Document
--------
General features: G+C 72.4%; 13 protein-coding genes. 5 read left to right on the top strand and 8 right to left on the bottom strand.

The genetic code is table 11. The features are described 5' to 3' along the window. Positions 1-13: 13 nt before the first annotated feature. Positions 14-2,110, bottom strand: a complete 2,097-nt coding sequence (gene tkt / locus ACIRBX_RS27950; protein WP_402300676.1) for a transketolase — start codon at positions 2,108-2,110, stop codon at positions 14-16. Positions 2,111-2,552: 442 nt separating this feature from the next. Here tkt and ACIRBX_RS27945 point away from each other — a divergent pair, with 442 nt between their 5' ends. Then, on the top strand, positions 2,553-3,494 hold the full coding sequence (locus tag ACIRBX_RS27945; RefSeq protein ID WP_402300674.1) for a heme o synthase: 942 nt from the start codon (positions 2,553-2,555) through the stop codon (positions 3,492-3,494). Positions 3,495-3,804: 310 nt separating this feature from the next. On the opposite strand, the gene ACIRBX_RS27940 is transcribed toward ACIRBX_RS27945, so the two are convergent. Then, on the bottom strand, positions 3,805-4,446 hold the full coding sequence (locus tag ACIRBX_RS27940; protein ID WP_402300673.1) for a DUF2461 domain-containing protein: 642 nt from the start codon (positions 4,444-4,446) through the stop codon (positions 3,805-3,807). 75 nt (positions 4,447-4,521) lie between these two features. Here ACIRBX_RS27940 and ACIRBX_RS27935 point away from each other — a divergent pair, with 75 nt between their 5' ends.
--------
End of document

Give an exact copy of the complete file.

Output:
General features: G+C 72.4%; 13 protein-coding genes. 5 read left to right on the top strand and 8 right to left on the bottom strand.

The genetic code is table 11. The features are described 5' to 3' along the window. Positions 1-13: 13 nt before the first annotated feature. Positions 14-2,110, bottom strand: a complete 2,097-nt coding sequence (gene tkt / locus ACIRBX_RS27950; protein WP_402300676.1) for a transketolase — start codon at positions 2,108-2,110, stop codon at positions 14-16. Positions 2,111-2,552: 442 nt separating this feature from the next. Here tkt and ACIRBX_RS27945 point away from each other — a divergent pair, with 442 nt between their 5' ends. Then, on the top strand, positions 2,553-3,494 hold the full coding sequence (locus tag ACIRBX_RS27945; RefSeq protein ID WP_402300674.1) for a heme o synthase: 942 nt from the start codon (positions 2,553-2,555) through the stop codon (positions 3,492-3,494). Positions 3,495-3,804: 310 nt separating this feature from the next. On the opposite strand, the gene ACIRBX_RS27940 is transcribed toward ACIRBX_RS27945, so the two are convergent. Then, on the bottom strand, positions 3,805-4,446 hold the full coding sequence (locus tag ACIRBX_RS27940; protein ID WP_402300673.1) for a DUF2461 domain-containing protein: 642 nt from the start codon (positions 4,444-4,446) through the stop codon (positions 3,805-3,807). 75 nt (positions 4,447-4,521) lie between these two features. Here ACIRBX_RS27940 and ACIRBX_RS27935 point away from each other — a divergent pair, with 75 nt between their 5' ends.